The concrete funnel around us means that the sounds bounce up to the eighth floor with a clarity that sometimes makes me want chip in on workers’ conversations or sing harmonies when they do karaoke.

The rest of the time, I fantasise about the whisper of an electric, zero carbon building site—like this one, in Norway.

On a ‘historic day’ last week (and not just because it was my birthday), the twenty-seven EU countries enshrined in law the target of zero net emissions by 2050, including a 55 percent reduction by 2030.

The UK is not Norway. The UK is not part of the EU. Cyberpunk writer Bill Gibson once said: ‘The future is already here, it’s just not very evenly distributed.’

It’s a great line, but misses the kicker. In the jumbled futures of a planetary ecosystem that doesn’t distinguish by nation state or border, the consequences of that inequality are shared.

Let’s do this.

400-year old Bob

I spent last weekend in the company of, among others, a 400-year old called Bob.

Bob’s Oak in the Ashridge Estate: 400 years young

400 years is a lot of years—something we can rarely grasp when thinking about trees.

To put Bob’s antiquity into perspective, 1621 saw the invention of these things called ‘Thanksgiving’, ‘Gothenburg’, ‘the violin’ and ‘the merry-go-round’. John Donne and Thomas Middleton were still breathing; Shakespeare had only just kicked the bucket. The Palace of Versailles and bottled mineral water did not yet exist; the Royal Mail was still exactly that—for royal use only.

400 years is a long time to be alive.

But did you notice that cleared ground around Bob’s feet? That’s the result of something called ‘halo-release’. As trees age, they become less tolerant of shade and so rangers at Bob’s home on Ashridge Estate in the Chilterns are thinning out the canopy competition around the oldest residents of the forest.

400 years is a long time to be alive but, remarkably, halo-release could extend Bob’s life by another hundred years or so.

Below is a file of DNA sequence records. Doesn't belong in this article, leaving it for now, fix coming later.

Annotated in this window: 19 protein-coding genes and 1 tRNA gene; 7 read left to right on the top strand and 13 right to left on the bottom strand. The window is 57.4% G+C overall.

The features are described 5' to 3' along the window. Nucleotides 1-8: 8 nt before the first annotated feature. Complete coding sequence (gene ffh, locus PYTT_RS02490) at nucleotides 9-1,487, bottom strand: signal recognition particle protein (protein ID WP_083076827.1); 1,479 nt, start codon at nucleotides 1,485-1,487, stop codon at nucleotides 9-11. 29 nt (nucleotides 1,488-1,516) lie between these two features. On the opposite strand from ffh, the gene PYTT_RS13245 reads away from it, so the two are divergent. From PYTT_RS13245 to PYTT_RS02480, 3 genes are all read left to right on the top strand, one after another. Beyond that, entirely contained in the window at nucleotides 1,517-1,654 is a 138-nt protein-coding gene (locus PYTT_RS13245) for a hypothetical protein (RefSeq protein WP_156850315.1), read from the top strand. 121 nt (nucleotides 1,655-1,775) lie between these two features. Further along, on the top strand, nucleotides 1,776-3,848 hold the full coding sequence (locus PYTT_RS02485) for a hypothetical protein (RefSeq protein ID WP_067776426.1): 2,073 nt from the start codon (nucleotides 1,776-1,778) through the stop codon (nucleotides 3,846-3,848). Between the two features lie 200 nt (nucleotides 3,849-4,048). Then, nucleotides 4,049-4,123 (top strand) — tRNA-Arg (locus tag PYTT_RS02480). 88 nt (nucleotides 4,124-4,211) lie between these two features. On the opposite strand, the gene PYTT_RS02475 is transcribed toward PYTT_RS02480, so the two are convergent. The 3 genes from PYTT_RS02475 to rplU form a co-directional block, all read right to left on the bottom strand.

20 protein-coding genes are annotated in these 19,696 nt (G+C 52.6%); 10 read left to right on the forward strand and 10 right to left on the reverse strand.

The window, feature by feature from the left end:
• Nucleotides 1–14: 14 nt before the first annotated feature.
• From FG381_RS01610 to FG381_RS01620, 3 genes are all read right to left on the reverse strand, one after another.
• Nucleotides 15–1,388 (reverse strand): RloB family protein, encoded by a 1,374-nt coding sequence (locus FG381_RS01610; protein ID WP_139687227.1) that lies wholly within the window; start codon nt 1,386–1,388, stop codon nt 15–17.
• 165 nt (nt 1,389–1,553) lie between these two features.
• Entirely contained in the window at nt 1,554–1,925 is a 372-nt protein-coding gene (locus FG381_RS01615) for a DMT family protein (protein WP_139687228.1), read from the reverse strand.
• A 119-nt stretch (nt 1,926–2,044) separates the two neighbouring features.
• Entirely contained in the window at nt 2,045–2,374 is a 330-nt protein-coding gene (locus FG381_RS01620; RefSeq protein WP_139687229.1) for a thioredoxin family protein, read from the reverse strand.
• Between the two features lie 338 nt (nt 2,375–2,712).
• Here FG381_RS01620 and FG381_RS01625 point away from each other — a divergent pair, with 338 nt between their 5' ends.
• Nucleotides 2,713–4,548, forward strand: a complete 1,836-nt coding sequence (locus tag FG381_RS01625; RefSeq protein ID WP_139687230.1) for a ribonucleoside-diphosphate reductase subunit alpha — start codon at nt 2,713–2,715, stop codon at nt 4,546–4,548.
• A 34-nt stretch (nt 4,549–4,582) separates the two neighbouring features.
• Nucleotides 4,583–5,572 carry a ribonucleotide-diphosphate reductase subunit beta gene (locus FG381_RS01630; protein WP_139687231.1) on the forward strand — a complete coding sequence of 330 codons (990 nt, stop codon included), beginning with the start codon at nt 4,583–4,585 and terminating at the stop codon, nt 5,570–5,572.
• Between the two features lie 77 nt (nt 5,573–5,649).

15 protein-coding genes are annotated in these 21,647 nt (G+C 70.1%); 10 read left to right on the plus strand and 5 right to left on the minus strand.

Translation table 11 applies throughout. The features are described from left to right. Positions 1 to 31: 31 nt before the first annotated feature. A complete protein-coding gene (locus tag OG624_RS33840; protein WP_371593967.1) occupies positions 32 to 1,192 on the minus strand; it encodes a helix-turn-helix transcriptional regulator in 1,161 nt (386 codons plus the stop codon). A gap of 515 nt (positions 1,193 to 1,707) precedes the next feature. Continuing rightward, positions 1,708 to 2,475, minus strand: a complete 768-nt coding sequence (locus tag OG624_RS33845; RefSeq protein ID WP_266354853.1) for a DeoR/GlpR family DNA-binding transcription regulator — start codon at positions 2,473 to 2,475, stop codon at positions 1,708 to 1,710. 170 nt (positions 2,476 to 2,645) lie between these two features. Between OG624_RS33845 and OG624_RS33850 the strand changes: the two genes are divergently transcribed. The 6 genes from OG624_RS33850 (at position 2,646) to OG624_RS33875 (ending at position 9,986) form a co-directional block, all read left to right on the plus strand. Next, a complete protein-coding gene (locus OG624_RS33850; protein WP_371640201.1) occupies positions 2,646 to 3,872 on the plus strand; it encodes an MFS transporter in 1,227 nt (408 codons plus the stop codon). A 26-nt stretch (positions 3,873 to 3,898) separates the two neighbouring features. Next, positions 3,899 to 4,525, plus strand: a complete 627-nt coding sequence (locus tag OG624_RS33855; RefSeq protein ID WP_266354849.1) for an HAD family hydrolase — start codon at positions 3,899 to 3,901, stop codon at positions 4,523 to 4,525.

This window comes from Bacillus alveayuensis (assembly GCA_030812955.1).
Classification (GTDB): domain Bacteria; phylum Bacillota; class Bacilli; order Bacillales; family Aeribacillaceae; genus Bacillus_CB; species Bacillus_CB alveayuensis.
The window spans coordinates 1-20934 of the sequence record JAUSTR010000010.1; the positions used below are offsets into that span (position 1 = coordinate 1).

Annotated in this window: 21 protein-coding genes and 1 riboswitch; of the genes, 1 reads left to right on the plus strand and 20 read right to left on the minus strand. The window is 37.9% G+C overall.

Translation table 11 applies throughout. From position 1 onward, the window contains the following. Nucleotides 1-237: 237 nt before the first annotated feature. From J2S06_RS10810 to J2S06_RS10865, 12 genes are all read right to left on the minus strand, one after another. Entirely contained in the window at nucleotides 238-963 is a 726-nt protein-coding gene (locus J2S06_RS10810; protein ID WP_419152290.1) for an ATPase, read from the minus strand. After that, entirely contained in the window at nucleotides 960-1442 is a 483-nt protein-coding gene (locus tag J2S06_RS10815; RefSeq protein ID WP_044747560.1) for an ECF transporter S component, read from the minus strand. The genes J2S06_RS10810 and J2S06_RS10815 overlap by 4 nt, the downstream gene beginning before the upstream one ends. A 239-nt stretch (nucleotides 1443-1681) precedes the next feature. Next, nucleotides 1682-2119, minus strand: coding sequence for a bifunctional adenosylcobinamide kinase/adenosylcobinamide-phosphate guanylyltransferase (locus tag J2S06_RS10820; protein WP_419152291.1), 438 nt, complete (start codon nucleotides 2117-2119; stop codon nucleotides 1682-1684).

Imagine still being alive in 2121.

In a few weeks, we’ll all be gawping in admiration at the sweat and tears of the planet’s fastest, strongest athletes at the XXXII Olympiad in Tokyo. In the summer of 2121, Bob’s Oak will still be around to hear the synthesised pants and grunts of the artificial athlete robots competing in the LVII Olympiad taking place on Moonbase One.

A lot can happen in a hundred years.

Halo-release costs about £500 per tree. You might think that’s incredible value for a century’s life extension. But there are an estimated one thousand veteran and ancient trees in the Ashridge Estate woodland and £500 per tree escalates fast.

It’s no small irony that Ashridge Estate is in the heart of the territory being stripped to make way for HS2, the new high speed railway line between London and Birmingham.

Research by the Woodland Trust has found that 108 ancient woods—and untold numbers of trees like Bob’s Oak—will be damaged or felled during the construction of the railway.

Although HS2 Ltd. are committed to planting seven million trees and shrubs to mitigate the environmental devastation, there is no quick fix for the loss of 400 years’ growth. Can you imagine a world without bottled mineral water, Gothenburg and the merry-go-round? Exactly.

Ancient trees are special in ways that ecologists are barely beginning to understand. One example: ancient trees are a critical part of ecosystems that sequester more carbon than young growth forests.

The Woodland Trust’s State of the UK’s Woods and Trees 2021 report found that Britain’s ancient woodlands store 36 percent of our tree-bound carbon, despite only making up only 25 percent of our forest cover.

The government itself recognises that these ancient woodlands are ‘irreplaceable’ and yet here we are.

Earlier this year, famously, I bought a car. That doesn’t stop me thinking that cars are a pretty selfish way of getting around—often one that we are forced into, rather than freely choosing, because of a lack of viable alternatives.

We need to invest heavily in low or zero carbon public transport. The budget for HS2 now stands at £98 billion, so I can’t say that money isn’t being spent… But the Woodland Trust put the contradiction plainly:

Any transport system that destroys irreplaceable habitats such as ancient woodland can never be called ‘green’.

~

Side story: When I realised how close our expedition was to the HS2 felling sites, I had the fine idea to walk the entire railway route and document what we are losing. Then I discovered that Extinction Rebellion and Stop HS2 did exactly that last year.

Stop HS2 is full of terrifically depressing news, such as the felling of the woods that inspired Roald Dahl’s Fantastic Mr Fox, despite serious doubts over the legality of the licenses issued by Natural England.

April 4th, 1984

Today was the fifteenth anniversary of the #1984Symposium, convened by Documentally to celebrate Eric Blair’s birthday.

Even without his bronchial difficulties, it seems unlikely that Orwell would ever have lived to see today—his 118th birthday—but, as we sat around the blooming roses on his grave, we couldn’t help speculating on what he might have made of the political world that we have (in the mot du jour) ‘co-created’.